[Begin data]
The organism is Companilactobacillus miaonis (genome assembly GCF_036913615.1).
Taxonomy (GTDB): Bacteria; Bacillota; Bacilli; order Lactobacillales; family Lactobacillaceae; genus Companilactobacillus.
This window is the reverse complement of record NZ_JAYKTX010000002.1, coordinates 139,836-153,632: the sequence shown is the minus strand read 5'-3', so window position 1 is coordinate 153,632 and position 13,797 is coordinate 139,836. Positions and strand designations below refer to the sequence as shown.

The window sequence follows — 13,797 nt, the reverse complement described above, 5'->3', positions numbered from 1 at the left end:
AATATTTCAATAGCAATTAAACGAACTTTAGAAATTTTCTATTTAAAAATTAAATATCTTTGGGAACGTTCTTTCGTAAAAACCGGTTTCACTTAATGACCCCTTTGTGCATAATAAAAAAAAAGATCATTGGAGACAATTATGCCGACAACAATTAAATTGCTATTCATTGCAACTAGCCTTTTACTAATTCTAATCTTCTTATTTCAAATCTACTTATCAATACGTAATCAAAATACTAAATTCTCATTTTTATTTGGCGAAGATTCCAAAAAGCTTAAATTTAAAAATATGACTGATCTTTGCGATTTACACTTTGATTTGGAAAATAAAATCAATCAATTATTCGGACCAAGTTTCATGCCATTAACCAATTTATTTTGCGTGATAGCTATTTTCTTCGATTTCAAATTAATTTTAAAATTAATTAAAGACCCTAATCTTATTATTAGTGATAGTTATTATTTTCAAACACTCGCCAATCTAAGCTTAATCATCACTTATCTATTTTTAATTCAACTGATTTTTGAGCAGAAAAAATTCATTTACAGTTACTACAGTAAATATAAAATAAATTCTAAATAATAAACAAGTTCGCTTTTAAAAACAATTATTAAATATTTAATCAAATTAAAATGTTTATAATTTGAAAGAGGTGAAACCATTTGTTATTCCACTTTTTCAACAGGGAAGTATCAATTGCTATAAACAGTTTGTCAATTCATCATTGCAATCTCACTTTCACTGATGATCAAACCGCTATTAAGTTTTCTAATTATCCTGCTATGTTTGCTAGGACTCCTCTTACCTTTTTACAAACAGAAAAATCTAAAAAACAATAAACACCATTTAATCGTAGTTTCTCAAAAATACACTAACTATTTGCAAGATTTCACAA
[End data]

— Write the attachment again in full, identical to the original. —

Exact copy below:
The organism is Companilactobacillus miaonis (genome assembly GCF_036913615.1).
Taxonomy (GTDB): Bacteria; Bacillota; Bacilli; order Lactobacillales; family Lactobacillaceae; genus Companilactobacillus.
This window is the reverse complement of record NZ_JAYKTX010000002.1, coordinates 139,836-153,632: the sequence shown is the minus strand read 5'-3', so window position 1 is coordinate 153,632 and position 13,797 is coordinate 139,836. Positions and strand designations below refer to the sequence as shown.

The window sequence follows — 13,797 nt, the reverse complement described above, 5'->3', positions numbered from 1 at the left end:
AATATTTCAATAGCAATTAAACGAACTTTAGAAATTTTCTATTTAAAAATTAAATATCTTTGGGAACGTTCTTTCGTAAAAACCGGTTTCACTTAATGACCCCTTTGTGCATAATAAAAAAAAAGATCATTGGAGACAATTATGCCGACAACAATTAAATTGCTATTCATTGCAACTAGCCTTTTACTAATTCTAATCTTCTTATTTCAAATCTACTTATCAATACGTAATCAAAATACTAAATTCTCATTTTTATTTGGCGAAGATTCCAAAAAGCTTAAATTTAAAAATATGACTGATCTTTGCGATTTACACTTTGATTTGGAAAATAAAATCAATCAATTATTCGGACCAAGTTTCATGCCATTAACCAATTTATTTTGCGTGATAGCTATTTTCTTCGATTTCAAATTAATTTTAAAATTAATTAAAGACCCTAATCTTATTATTAGTGATAGTTATTATTTTCAAACACTCGCCAATCTAAGCTTAATCATCACTTATCTATTTTTAATTCAACTGATTTTTGAGCAGAAAAAATTCATTTACAGTTACTACAGTAAATATAAAATAAATTCTAAATAATAAACAAGTTCGCTTTTAAAAACAATTATTAAATATTTAATCAAATTAAAATGTTTATAATTTGAAAGAGGTGAAACCATTTGTTATTCCACTTTTTCAACAGGGAAGTATCAATTGCTATAAACAGTTTGTCAATTCATCATTGCAATCTCACTTTCACTGATGATCAAACCGCTATTAAGTTTTCTAATTATCCTGCTATGTTTGCTAGGACTCCTCTTACCTTTTTACAAACAGAAAAATCTAAAAAACAATAAACACCATTTAATCGTAGTTTCTCAAAAATACACTAACTATTTGCAAGATTTCACAA